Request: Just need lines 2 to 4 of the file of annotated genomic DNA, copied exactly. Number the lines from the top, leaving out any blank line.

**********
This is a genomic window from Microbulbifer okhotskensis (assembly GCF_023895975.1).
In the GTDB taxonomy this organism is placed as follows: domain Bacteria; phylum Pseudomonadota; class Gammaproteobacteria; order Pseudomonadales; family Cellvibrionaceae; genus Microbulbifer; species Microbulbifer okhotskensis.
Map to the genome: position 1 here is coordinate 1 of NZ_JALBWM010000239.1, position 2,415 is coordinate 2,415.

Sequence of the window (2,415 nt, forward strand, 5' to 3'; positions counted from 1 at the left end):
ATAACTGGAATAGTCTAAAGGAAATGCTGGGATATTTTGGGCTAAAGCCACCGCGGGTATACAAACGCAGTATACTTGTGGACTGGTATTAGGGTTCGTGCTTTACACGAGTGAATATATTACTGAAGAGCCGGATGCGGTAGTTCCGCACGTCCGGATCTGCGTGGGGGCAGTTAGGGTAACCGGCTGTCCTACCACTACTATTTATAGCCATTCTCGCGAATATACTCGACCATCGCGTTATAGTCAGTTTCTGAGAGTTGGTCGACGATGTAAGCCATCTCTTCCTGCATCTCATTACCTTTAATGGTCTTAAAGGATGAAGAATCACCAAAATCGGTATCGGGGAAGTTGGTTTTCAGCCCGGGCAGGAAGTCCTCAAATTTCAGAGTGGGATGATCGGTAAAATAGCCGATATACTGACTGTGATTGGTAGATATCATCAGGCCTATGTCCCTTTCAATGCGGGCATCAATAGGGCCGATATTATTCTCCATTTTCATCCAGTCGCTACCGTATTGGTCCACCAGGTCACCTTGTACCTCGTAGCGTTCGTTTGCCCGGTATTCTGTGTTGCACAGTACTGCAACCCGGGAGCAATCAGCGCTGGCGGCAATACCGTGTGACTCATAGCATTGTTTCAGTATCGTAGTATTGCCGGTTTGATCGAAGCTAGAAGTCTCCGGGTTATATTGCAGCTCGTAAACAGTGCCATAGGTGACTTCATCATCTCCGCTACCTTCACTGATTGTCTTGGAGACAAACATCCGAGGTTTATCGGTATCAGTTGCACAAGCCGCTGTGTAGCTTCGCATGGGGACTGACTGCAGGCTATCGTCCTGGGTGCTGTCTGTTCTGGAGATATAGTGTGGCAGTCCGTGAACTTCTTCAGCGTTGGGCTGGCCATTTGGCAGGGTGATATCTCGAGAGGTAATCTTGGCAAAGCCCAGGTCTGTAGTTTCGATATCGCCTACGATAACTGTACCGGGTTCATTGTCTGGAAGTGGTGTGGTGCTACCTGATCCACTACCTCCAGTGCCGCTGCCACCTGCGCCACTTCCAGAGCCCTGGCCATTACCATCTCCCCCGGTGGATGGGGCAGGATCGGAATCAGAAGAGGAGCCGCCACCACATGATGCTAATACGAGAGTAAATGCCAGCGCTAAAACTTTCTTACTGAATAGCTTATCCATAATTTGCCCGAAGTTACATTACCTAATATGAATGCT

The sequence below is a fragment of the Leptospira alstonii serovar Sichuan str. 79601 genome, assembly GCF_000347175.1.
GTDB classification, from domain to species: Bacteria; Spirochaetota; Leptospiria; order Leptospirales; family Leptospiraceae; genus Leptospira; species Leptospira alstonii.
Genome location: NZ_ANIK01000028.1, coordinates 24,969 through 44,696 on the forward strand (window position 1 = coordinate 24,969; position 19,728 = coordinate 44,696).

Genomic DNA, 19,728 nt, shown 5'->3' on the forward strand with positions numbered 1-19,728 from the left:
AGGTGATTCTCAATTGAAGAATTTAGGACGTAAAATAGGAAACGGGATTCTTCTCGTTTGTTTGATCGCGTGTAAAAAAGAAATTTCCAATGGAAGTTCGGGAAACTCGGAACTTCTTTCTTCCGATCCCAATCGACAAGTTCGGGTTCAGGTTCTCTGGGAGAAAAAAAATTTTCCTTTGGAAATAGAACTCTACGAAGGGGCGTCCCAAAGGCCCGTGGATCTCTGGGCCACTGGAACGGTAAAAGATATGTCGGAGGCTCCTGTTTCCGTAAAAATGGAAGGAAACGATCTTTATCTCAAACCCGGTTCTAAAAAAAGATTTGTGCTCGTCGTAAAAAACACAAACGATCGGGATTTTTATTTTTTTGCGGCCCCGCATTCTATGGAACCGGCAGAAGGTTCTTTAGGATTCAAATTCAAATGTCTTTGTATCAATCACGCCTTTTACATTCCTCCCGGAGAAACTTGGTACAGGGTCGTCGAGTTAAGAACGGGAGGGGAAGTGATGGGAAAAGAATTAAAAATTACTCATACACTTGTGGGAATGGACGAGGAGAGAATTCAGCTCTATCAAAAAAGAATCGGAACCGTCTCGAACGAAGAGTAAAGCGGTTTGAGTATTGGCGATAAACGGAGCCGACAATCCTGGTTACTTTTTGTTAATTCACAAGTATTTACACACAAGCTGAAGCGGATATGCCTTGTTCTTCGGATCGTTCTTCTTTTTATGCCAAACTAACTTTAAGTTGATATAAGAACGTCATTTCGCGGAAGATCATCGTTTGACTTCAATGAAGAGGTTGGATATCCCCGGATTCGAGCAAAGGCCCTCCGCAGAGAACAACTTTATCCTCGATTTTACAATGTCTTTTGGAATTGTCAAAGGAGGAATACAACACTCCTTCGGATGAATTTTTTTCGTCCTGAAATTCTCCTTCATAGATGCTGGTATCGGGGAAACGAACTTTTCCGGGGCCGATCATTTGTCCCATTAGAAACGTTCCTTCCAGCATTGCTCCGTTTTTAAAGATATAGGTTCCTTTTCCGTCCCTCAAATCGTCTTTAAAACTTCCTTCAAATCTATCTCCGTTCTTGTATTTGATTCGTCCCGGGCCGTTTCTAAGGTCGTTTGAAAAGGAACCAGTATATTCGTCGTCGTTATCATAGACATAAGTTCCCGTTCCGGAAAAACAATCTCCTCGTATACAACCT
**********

In the GTDB taxonomy this organism is placed as follows: domain Bacteria; phylum Pseudomonadota; class Gammaproteobacteria; order Pseudomonadales; family Cellvibrionaceae; genus Microbulbifer; species Microbulbifer okhotskensis.
Map to the genome: position 1 here is coordinate 1 of NZ_JALBWM010000239.1, position 2,415 is coordinate 2,415.

Sequence of the window (2,415 nt, forward strand, 5' to 3'; positions counted from 1 at the left end):